The state remains on target to participate in the RGGI carbon-dioxide auction set for March 2020. Carbon dioxide, the primary gas driving climate change, is emitted by fossil-fuel power plants. Since 2005, RGGI states have reduced carbon dioxide emissions from power plants by an aggregate of more than 50 percent.“New Jersey already has one of the cleanest fossil-fuel electric generation portfolios in the country. Rejoining RGGI will provide impetus for further carbon dioxide reductions in the state’s energy sector,” said Paul Baldauf, the DEP’s Assistant Commissioner for Air Quality, Energy and Sustainability.“Governor Murphy is strengthening New Jersey’s leadership on climate action by rejoining a program that is effectively cutting pollution while lowering energy bills, creating jobs and keeping energy dollars in the local economy,” said Dale Bryk, Senior Strategic Advisor at National Resources Defense Council. “Along with the Clean Energy Act signed into law last spring, which will drive investment in energy efficiency, expand solar power and launch a new offshore wind industry in the state, RGGI will help catapult New Jersey to the front of the pack when it comes to climate protection and clean energy jobs. We look forward to working with the Governor to ensure the final rule is as ambitious as possible.”
“Today’s announcement marks an important milestone and a big step forward in decarbonizing New Jersey’s economy,” said Richard Lawton, Executive Director, New Jersey Sustainable Business Council. “As companies that are committed to sustainable business practices, we know that market-driven innovation and investment must be informed and guided by smart policies aimed at transitioning to a clean energy economy while creating good paying jobs. We applaud Governor Murphy’s leadership in rejoining RGGI, and look forward to participating in making the program as strong and effective as possible.”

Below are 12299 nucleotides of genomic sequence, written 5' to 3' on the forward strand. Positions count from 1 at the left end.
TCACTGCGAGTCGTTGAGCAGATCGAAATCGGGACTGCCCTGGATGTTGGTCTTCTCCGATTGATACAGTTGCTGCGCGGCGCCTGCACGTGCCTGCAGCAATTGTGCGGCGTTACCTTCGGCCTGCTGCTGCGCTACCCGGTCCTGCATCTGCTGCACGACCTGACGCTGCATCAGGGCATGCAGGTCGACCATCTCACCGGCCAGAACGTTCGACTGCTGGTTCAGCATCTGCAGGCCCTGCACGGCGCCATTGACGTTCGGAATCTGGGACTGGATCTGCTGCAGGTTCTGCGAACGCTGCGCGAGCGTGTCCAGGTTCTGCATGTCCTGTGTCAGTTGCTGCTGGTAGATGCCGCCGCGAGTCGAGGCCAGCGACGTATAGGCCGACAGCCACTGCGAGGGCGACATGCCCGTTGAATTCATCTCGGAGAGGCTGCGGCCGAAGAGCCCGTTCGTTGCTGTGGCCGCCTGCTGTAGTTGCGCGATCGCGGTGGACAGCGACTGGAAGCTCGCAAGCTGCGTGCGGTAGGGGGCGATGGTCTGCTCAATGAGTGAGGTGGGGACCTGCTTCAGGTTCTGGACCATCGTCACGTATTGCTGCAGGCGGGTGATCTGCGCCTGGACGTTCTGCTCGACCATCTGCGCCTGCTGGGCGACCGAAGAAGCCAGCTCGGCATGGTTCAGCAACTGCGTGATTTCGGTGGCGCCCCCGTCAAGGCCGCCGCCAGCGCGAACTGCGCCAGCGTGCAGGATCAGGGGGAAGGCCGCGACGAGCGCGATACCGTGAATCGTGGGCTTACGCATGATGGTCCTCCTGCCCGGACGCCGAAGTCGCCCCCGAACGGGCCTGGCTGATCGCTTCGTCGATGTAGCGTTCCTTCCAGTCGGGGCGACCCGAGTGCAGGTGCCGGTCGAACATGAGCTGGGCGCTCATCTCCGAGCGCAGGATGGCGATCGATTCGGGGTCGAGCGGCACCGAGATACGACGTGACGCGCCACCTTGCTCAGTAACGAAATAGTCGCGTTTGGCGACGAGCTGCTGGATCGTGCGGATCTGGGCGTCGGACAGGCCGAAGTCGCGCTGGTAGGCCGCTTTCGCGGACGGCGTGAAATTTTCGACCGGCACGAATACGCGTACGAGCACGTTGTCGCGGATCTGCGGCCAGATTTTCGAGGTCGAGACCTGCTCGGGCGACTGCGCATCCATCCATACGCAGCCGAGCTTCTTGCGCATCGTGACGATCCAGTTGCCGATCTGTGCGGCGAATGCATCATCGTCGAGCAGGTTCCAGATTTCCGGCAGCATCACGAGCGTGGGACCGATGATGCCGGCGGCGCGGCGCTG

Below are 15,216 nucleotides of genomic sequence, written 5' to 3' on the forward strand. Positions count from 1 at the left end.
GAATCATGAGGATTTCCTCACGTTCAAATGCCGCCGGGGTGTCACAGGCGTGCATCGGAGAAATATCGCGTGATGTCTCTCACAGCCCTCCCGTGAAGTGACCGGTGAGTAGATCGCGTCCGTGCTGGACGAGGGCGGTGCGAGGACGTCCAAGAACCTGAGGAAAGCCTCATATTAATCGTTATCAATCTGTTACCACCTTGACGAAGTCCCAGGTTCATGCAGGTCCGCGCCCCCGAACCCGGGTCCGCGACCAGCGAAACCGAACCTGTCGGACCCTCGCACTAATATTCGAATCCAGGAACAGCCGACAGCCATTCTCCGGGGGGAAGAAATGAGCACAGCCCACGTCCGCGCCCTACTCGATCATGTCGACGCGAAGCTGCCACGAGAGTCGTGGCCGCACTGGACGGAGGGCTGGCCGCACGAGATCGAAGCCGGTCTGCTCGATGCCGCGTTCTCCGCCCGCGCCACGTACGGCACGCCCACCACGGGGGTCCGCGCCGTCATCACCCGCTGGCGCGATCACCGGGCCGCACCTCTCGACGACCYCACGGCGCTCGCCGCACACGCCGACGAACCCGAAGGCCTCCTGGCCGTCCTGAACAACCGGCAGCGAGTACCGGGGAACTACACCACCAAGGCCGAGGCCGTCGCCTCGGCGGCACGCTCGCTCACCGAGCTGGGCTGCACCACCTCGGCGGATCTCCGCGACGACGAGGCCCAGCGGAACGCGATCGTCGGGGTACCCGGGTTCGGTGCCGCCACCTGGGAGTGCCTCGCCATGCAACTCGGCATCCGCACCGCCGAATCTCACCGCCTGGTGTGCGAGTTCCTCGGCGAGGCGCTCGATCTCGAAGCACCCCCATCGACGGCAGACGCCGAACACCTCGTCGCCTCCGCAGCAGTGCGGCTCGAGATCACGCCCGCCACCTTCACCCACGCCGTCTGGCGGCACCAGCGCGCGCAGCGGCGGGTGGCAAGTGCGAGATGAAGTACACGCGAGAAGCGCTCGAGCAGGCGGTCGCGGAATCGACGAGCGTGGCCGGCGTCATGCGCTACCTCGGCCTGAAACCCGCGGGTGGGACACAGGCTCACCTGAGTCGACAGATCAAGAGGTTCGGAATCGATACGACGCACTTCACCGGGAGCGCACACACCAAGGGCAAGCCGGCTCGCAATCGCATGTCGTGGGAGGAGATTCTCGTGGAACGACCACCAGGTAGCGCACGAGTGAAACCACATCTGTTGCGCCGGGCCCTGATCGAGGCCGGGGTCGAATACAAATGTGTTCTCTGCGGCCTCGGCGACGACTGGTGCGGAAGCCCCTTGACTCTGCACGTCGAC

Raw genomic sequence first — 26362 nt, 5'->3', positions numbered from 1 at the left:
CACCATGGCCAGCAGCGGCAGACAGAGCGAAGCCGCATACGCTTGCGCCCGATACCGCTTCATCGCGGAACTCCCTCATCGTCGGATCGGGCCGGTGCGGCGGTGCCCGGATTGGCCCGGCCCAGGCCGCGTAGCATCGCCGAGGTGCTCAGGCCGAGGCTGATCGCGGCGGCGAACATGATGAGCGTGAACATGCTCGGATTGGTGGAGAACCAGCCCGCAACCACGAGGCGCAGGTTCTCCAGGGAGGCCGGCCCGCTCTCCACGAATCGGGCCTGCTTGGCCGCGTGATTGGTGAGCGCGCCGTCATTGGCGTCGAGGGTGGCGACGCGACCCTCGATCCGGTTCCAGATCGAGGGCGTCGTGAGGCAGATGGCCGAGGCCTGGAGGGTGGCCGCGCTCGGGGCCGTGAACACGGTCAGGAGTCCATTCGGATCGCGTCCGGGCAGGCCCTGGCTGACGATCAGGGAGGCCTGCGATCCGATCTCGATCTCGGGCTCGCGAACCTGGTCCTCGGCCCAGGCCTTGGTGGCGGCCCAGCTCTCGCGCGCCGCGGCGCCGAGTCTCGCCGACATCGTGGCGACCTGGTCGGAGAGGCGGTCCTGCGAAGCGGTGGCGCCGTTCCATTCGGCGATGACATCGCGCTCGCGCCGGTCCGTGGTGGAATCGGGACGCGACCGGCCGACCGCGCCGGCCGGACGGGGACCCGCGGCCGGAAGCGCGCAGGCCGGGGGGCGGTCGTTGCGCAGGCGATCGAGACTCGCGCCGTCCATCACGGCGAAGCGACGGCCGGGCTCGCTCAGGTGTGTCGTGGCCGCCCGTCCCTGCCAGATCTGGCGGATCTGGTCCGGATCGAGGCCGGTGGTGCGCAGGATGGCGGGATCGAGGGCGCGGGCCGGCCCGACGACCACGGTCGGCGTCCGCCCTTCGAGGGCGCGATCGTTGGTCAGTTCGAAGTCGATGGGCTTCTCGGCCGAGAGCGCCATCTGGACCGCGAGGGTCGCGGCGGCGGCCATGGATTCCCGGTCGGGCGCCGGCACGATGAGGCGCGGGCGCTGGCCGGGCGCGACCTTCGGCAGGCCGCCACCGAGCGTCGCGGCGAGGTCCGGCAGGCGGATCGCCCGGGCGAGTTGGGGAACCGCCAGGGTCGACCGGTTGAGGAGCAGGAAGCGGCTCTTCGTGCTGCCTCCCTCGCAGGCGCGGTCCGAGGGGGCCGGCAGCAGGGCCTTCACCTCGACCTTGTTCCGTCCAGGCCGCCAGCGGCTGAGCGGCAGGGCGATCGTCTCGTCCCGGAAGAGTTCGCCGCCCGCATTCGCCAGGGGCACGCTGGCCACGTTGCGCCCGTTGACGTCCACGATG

“The Governor is making good on his commitment to 100 percent clean energy by 2050 with the latest bold advancement in rejoining RGGI and the cleaner air, good local jobs, and investments in reducing cumulative impacts of pollution in environmental justice communities that go with it,” said Ed Potosnak, Executive Director, New Jersey League of Conservation Voters. “We applaud Governor Murphy and his administration for ensuring clean energy for all New Jerseyans.”“As New Jersey moves to cleaner energy sources, Governor Murphy’s strong commitment to environmental protection and economic development is critical. Rejoining neighboring states in cutting carbon pollution—with reductions consistent with those needed to stabilize the climate— will help New Jersey get back on track in addressing climate change, while creating economic opportunities.” said Mary Barber, Director, New Jersey Clean Energy for Environmental Defense Fund. “We look forward to evaluating the details of the proposal during the upcoming public comment period, and working with the Murphy Administration to help New Jersey regain a leadership role in the region.”
The DEP today filed the proposed rules in the New Jersey Register. The filing of the rules begins a public comment process that will include two public hearings on Jan. 25, 2019. The public hearings will begin at 9 a.m. and at 1 p.m. at the DEP’s headquarters, 401 East State Street, Trenton. For a map and directions, visit www.nj.gov/dep/where.htm
Written comments must be submitted by close of business on Feb. 15, 2019. The DEP encourages comments to be submitted electronically to www.nj.gov/dep/rules/comments. Each comment should be identified by the applicable New Jersey Administrative Code citation, with the commenter’s name and affiliation following the comment. Comments on paper may be submitted to:
Alice A. Previte, Esq.
Attention: Budget Trading Program Rules Proposal Docket Number and Global Warming Solutions Fund Rule Docket Number 04-18-10.
Office of Legal Affairs
New Jersey Department of Environmental Protection
401 E. State Street, 7th Floor
Mail Code 401-04L
PO Box 402
Trenton, NJ 08625-0402
To view the rule proposals, visit www.nj.gov/dep/rules/notices.html